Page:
Long before the new metal-cutting techniques of the industrial revolution made valved brass instruments practicable, the use of telescopic tubes to vary pitch had been employed in the sackbut, the medieval ancestor of the modern trombone. With its cylindrical bore, strong penetrating tone and ability to produce a seamless glissando, the trombone has a key role in orchestras and bands of many kinds. The addition of valves or ‘triggers’, controlling one or more extra loops of pipe, has extended the trombone’s pitch range in its bass register without making impossible demands on the reach of the player’s arm or requiring an extension handle. The modern bass trombone , pitched in B-flat like a tenor trombone, has a wider bore and a larger bell to aid in the production of a fuller, weightier tone in the low register. It also has one or two valves which, when engaged, lower the pitch of the instrument. Although it is not used in British-style brass bands, the valve trombone, in which the main tube is not telescopic but fixed in length, offers advantages in playing fast musical figures and is popular in some countries.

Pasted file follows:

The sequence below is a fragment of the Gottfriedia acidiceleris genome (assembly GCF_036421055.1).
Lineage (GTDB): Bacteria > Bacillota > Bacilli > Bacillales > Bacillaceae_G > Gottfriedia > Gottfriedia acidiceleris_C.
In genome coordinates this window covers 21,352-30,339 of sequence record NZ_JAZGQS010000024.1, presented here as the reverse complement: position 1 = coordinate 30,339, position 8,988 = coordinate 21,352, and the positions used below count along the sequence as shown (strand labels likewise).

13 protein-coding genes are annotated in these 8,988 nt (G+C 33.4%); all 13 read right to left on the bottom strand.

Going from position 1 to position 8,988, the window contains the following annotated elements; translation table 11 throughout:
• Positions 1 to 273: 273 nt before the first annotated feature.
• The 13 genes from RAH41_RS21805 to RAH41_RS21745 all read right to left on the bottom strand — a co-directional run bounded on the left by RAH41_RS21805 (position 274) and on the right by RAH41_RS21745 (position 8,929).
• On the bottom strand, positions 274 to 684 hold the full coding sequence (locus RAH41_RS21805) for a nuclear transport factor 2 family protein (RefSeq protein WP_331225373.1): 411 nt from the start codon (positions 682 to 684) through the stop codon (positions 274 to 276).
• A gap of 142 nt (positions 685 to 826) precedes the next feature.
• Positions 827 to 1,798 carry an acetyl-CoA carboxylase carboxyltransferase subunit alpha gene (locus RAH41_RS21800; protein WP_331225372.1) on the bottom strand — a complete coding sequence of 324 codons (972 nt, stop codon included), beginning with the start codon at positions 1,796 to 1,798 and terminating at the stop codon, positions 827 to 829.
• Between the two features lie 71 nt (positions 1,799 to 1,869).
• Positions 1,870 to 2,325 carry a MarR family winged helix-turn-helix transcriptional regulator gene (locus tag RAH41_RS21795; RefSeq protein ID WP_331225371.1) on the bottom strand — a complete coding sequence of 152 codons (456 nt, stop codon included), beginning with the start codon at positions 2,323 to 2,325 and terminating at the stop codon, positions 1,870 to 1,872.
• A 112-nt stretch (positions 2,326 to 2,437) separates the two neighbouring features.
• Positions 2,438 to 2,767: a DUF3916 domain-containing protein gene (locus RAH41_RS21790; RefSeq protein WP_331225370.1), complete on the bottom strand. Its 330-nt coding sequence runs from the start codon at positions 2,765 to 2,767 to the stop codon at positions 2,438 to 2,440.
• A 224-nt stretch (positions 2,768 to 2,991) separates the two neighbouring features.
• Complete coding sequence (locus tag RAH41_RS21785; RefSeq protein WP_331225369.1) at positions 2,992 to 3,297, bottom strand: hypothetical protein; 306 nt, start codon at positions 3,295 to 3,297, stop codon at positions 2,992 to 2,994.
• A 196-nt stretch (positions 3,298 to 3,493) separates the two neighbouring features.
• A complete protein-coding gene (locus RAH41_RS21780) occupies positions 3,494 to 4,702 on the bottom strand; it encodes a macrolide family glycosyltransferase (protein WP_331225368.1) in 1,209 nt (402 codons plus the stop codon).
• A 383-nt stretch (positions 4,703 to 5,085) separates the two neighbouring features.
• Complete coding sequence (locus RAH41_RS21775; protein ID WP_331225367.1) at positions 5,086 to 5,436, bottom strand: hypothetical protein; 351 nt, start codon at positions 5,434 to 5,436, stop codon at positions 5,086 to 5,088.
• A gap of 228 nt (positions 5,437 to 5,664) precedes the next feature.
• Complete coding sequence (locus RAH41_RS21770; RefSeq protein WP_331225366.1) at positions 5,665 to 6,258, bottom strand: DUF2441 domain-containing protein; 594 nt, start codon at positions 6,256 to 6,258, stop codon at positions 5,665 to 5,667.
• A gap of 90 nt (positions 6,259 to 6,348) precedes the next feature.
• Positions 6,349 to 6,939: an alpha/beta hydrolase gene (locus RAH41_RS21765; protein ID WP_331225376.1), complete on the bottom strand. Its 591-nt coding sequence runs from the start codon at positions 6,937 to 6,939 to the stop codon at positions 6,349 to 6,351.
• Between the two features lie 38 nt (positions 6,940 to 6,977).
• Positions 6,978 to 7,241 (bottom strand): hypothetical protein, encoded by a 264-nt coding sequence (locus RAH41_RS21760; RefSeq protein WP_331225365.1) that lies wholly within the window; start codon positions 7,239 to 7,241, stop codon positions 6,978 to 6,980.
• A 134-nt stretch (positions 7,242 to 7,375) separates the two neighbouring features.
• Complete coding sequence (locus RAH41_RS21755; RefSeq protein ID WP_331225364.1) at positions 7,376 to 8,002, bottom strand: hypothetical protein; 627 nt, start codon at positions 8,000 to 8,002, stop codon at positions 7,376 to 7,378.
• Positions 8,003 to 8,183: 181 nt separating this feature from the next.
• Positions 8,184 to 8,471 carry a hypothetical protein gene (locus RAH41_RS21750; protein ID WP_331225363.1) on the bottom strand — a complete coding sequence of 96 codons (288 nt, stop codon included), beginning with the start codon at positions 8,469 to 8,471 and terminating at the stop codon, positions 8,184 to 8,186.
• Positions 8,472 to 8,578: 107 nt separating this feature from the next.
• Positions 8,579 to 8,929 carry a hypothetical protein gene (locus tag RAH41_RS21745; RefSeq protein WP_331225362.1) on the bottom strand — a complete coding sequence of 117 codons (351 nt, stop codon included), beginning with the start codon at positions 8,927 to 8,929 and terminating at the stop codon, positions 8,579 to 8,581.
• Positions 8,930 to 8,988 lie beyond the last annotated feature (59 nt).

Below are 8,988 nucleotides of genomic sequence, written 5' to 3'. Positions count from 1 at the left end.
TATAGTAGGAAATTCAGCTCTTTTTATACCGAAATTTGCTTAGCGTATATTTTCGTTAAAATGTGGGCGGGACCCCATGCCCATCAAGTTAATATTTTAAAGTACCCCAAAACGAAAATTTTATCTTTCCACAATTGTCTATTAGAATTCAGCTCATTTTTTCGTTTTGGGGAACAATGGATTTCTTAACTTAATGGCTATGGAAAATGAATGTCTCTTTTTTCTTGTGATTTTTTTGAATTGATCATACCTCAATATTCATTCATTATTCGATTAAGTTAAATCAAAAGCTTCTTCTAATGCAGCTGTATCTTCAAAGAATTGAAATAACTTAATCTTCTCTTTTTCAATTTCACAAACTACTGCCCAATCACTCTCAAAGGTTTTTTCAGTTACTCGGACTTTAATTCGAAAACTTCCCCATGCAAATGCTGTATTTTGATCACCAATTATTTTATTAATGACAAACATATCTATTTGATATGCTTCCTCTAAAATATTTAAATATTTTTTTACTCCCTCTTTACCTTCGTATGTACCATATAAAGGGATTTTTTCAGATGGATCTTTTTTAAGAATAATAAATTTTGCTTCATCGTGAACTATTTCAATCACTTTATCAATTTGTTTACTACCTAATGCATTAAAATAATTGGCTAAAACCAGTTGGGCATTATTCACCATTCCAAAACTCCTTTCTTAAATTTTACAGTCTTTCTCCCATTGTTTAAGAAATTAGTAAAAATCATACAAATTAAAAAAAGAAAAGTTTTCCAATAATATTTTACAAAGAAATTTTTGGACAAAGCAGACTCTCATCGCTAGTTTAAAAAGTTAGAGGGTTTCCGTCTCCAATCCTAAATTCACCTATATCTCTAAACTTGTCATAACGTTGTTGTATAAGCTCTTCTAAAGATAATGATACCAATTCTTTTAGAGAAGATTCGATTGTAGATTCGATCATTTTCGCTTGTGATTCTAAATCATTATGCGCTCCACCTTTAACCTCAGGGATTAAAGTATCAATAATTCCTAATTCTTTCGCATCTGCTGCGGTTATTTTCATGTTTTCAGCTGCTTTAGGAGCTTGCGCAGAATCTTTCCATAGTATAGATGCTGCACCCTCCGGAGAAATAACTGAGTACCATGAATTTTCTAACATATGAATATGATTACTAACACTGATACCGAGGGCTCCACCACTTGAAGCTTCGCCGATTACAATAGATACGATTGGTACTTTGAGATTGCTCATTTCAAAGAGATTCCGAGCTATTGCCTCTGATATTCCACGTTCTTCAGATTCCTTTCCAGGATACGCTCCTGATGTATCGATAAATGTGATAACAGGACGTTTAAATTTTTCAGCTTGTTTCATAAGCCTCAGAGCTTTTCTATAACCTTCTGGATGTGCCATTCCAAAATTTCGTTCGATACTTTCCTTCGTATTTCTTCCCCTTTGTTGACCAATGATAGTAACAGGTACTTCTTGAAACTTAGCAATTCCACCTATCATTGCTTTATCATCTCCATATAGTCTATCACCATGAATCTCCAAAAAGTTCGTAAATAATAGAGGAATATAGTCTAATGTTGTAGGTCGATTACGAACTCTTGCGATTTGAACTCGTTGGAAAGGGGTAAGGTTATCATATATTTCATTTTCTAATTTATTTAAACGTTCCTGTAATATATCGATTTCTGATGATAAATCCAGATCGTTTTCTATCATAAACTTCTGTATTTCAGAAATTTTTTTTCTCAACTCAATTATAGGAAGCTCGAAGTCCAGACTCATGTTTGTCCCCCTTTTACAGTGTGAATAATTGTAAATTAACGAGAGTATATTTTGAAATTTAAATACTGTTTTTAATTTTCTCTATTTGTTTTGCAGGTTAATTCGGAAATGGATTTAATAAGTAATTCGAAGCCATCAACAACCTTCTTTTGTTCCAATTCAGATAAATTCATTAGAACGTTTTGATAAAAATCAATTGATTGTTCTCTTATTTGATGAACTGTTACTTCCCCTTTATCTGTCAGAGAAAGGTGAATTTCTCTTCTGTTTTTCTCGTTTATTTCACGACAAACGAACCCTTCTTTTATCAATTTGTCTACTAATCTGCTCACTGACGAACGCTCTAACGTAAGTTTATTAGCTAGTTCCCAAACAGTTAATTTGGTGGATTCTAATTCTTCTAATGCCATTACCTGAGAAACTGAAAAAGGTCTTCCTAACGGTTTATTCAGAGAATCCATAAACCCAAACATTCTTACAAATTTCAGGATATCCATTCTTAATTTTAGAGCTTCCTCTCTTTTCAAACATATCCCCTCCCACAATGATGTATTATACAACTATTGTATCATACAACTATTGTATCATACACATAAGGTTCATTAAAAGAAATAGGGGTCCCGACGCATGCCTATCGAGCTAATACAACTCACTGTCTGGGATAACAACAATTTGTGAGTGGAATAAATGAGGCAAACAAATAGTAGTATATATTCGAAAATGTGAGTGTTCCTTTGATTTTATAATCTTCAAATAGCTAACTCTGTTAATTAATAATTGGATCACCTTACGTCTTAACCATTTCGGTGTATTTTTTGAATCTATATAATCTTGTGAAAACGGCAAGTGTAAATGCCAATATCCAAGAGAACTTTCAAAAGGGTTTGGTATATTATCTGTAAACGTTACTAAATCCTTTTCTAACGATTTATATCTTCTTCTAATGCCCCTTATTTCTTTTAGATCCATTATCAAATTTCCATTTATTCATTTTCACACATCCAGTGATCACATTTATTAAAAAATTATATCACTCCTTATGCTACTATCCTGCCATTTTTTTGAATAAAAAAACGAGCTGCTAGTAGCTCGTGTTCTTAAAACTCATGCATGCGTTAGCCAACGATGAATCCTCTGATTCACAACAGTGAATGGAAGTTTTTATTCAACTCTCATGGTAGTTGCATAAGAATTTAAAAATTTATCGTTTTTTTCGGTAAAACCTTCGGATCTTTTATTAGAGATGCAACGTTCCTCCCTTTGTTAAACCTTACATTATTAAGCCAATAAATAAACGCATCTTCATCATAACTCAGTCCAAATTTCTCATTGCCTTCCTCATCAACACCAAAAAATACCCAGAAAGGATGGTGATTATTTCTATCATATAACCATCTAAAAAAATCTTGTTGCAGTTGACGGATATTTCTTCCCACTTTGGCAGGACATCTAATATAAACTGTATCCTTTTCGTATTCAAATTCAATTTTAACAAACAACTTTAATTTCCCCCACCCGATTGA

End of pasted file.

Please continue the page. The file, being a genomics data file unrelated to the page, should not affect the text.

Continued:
During the later Baroque period, Johann Sebastian Bach and George Frideric Handel used the trombone on a few occasions; Bach used it in combination with the cornett to evoke the stile antico in some of his many cantatas: Handel, famously, in the Dead March from Saul. Beethoven & Berlioz exploited the trombone’s power in their orchestral and chamber music.
Amanda Prosser (1st Trombone)
John Barber (2nd Trombone)
Lawrence Fowell (2nd trombone)
Kath Clarke (Bass Trombone)